Backyard Gardening

A place to discuss health and fitness, including healthy diets, etc.
shaunc
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Joined: Fri Jan 11, 2013 8:10 am

Re: Backyard Gardening

Post by shaunc » Tue Apr 03, 2018 7:07 am

Not all oil is toxic. White oil and linseed oil are two that come to mind. But if I sat here and thought about it I'm sure that I'd come up with a list as long as my arm.

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Kim O'Hara
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Joined: Fri Nov 16, 2012 1:09 am
Location: North Queensland, Australia

Re: Backyard Gardening

Post by Kim O'Hara » Tue Apr 03, 2018 7:42 am

You could start with all the edible oils - olive, canola, peanut, walnut, ...

:coffee:
Kim

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Ayu
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Location: Europe

Re: Backyard Gardening

Post by Ayu » Tue Apr 03, 2018 7:46 am

Kim O'Hara wrote:
Mon Apr 02, 2018 12:09 am

Paint or other finishes serve as both decoration and protection for wood.
Most wood needs some protection if it's going to be constantly in contact with dirt, as the inside and bottom of the raised bed will be. Protection from rain, wind and sun is less important but will extend its life.
Paint or oil will protect the wood, but charring it won't.
Paint is designed to stay on the wood. If it does that and doesn't leach into the soil, there's no contamination of the garden bed at all.
Even if there is some leaching, it is most likely to be insignificant compared to the pollution that is already in the soil and falls from the sky every day, unless you're in an exceptionally good location. Anywhere in cities or near highways, there is lead from petrol. Anywhere near (most) commercial farming operations there is drift from herbicide and insecticide spraying. Anywhere with a history of either of these will have residual pollution. Etc, etc.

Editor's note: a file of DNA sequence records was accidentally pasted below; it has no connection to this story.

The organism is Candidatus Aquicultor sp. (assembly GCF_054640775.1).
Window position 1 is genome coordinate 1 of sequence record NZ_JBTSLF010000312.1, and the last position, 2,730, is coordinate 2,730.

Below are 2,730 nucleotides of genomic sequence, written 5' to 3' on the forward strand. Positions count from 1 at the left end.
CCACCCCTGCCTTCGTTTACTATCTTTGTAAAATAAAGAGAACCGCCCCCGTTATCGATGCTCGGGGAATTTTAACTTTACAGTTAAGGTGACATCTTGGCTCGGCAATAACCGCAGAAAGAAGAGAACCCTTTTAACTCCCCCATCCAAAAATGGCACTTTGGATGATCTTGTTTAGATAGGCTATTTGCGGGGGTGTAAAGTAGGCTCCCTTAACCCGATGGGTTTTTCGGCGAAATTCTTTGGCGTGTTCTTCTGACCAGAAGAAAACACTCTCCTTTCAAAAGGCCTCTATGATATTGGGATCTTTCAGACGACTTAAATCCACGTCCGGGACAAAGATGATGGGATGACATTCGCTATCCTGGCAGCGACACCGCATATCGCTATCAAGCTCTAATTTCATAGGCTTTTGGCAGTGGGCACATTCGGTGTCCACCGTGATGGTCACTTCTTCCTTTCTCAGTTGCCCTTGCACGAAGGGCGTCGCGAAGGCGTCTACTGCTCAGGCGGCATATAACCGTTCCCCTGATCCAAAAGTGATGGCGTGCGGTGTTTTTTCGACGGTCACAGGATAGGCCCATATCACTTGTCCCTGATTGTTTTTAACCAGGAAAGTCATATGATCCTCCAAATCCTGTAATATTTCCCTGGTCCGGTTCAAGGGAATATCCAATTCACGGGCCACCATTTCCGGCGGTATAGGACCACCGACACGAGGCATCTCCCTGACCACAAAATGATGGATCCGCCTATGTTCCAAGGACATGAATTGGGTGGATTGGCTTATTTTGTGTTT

Bottom line: Don't worry too much. If you want the bed to last a long time, find the best finish you can and go ahead. If not, use the most rot-proof wood you can find and let it age gracefully.

:juggling:
Kim
Dear Kim,
I cannot share your trust in paint that is designed to stay on wood. Maybe you have better anti-pollution laws in Australia, so the paint I know doesn't reach your continent. And maybe it is a matter of very different weather. I do neither know any paint nor any wood that keeps it's shape in the garden. The mixture of sun, rain, fog, frost, heat makes the wood shrink.
And conventional paint contains heavy metals and other toxic substances for protection. We do not use it with vegetabels and it is also forbidden to burn painted wood in the oven.
Tropical wood lasts better but it is frowned at in Europe, because of the destroyal of the rainforests.
Therefore our traditional solution is to avoid that the wood touches the soil. Wooden "buildings" need shoes (foundation) from concrete or stone. Otherwise the microorganisms from the soil compost the wood. Wood like pine and picea. I bet tropical wood is very different.

This must be geographical differences.
I have decided to stick with love.
Hate is too great a burden to bear.
- Martin Luther King, Jr. -

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Kim O'Hara
Former staff member
Posts: 3713
Joined: Fri Nov 16, 2012 1:09 am
Location: North Queensland, Australia

Re: Backyard Gardening

Post by Kim O'Hara » Wed Apr 04, 2018 8:18 am

Ayu wrote:
Tue Apr 03, 2018 7:46 am
Kim O'Hara wrote:
Mon Apr 02, 2018 12:09 am

Paint or other finishes serve as both decoration and protection for wood.
Most wood needs some protection if it's going to be constantly in contact with dirt, as the inside and bottom of the raised bed will be. Protection from rain, wind and sun is less important but will extend its life.
Paint or oil will protect the wood, but charring it won't.
Paint is designed to stay on the wood. If it does that and doesn't leach into the soil, there's no contamination of the garden bed at all.